It is said that "A picture is worth a thousand words". How true. The ultimate goal of scientific visualization is to provide scientists with tools that permit them to analyze their data, extract information/features, correlate that information, and display their data in a meaningful way. More importantly, visualization encourages the scientists to ask questions. The more interactive an application, the more questions a scientist can pose. Application areas with large scale datasets (steady or time-dependent) include oceanography, study of hurricanes, data assimilation techniques, phylogenetic tree evolution, geophysics, fluid dynamics, and more.
The visualization laboratory is a DSC facility available for the use of researchers across the entire Florida State University Campus. Use is divided into the following categories:
The laboratory is open to all researchers of Florida State University who have a need to visualize and analyze their simulation or other data. Be sure to check out the tutorial section of this web site.
This access can take several forms:
- Work within the visualization lab, making use of dual large screens for maximum flexibility during the generation and rendering of large scale imagery and the generation of sophisticated animations. User data resides on our local 12 TByte storage facility.
- Remote access to the visualization laboratory from desktop computers or workstations. Typically this involves remote SSH connections and X-Window tunneling to run applications on the visualization machines from another location--this does not fully support hardware based graphics. During the coming months the Vis Lab will be testing innovative new software from HP, which allows users to execute any software that runs locally from a remote desktop Linux or windows machine in full graphics mode. As in the first case, data would be stored on our local file system for maximum efficiency.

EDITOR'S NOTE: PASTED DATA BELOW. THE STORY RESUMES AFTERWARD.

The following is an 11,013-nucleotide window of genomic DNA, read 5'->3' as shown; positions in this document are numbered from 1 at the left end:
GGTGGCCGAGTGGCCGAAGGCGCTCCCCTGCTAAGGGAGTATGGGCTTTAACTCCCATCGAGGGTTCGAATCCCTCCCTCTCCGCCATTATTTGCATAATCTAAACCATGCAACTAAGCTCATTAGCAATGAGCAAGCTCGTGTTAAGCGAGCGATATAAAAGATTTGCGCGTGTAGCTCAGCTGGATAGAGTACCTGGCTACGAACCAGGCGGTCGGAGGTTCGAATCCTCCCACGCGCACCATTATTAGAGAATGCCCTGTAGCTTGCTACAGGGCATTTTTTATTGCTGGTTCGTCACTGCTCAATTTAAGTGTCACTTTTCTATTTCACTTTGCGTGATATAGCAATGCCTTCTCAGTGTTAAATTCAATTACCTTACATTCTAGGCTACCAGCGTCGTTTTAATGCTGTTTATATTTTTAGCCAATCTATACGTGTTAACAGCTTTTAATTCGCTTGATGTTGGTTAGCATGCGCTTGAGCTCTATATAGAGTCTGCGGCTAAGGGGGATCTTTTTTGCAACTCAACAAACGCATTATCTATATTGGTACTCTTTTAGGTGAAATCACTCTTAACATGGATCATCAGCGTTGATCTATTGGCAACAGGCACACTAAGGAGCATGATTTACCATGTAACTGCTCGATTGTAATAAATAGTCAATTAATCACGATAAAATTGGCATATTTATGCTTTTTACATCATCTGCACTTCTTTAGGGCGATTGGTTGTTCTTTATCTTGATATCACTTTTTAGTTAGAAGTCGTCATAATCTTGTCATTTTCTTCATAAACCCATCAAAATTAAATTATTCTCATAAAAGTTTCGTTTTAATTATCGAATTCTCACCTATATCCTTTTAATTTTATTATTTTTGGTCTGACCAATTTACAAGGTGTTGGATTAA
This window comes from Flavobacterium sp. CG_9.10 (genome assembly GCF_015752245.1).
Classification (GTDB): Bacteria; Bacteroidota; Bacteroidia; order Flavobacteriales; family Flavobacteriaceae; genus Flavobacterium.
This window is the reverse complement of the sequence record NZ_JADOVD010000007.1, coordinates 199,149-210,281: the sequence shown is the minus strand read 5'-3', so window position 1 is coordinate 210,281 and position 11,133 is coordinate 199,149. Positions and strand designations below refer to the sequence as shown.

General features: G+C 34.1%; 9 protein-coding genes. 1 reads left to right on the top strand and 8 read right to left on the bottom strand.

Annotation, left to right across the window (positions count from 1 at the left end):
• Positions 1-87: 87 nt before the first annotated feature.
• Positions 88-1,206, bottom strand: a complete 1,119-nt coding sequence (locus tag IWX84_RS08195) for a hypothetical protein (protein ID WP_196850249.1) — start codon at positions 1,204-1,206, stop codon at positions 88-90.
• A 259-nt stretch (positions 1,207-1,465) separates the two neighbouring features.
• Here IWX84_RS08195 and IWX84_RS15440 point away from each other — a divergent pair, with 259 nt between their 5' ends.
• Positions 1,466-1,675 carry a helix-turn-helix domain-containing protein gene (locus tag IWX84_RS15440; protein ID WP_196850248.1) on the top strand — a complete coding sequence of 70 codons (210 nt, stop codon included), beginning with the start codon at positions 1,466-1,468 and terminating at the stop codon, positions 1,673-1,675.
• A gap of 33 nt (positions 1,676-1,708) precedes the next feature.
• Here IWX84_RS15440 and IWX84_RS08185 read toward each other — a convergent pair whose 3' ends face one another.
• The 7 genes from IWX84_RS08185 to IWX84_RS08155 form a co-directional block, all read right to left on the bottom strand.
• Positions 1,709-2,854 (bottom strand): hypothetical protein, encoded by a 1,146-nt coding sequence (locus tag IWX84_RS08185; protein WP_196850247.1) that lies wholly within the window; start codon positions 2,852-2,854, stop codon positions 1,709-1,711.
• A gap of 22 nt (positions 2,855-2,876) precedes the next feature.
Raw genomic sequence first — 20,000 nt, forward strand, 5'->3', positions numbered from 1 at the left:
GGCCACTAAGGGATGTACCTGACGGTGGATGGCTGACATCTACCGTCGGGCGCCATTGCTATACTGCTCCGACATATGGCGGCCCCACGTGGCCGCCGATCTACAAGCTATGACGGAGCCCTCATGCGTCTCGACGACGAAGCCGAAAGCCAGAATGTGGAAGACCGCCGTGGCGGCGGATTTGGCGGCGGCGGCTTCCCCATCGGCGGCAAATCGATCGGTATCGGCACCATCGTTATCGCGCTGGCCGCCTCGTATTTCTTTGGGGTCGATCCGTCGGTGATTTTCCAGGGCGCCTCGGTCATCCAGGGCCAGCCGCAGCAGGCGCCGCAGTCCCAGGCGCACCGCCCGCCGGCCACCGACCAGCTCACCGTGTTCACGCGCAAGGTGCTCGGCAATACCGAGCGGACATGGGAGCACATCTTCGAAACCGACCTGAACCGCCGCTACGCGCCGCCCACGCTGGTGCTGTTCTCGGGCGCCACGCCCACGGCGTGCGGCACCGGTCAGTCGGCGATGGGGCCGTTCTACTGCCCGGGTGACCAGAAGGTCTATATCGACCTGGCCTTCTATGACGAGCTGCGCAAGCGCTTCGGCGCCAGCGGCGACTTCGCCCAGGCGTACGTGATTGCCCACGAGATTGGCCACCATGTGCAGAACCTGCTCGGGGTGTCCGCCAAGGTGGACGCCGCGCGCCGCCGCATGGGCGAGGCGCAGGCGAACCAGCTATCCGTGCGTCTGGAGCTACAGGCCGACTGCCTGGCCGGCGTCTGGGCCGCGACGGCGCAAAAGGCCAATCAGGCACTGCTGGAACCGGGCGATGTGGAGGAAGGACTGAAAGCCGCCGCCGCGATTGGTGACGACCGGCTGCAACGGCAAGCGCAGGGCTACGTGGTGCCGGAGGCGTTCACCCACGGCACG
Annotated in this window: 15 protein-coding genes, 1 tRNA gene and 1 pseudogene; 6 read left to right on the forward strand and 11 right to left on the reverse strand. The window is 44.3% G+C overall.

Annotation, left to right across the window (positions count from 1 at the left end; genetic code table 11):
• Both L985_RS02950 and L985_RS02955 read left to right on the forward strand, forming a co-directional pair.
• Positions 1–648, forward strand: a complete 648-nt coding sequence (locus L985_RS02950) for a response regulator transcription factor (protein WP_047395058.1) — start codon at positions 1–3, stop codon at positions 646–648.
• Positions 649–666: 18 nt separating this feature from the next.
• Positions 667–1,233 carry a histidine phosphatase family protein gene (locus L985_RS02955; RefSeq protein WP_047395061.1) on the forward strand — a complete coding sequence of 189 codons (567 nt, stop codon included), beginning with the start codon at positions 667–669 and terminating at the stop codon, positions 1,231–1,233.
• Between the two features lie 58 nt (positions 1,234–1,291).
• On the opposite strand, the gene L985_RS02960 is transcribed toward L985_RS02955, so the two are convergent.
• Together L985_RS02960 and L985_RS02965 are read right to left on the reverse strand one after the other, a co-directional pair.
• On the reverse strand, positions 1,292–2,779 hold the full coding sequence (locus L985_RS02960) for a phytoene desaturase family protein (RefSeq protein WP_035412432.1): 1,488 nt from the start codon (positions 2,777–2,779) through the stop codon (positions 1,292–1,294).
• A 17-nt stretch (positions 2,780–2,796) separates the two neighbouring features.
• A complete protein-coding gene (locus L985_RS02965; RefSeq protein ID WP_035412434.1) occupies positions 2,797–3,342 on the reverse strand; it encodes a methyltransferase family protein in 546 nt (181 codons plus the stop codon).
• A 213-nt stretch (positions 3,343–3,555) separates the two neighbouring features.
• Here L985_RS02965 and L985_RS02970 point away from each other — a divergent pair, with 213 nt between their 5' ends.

Perhaps most importantly, visualization is an integral component of the workflow adopted by researchers around the world. Visualization is necessary to
- construct computational grids that discretize the physical domain,
- check data for accuracy, correctness
- analyze simulation data
- extract features from simulation data
- ask questions of the data
Scientists are encourage to use the laboratory for advanced research in the area of scientific visualization. Areas of interest include
and more ...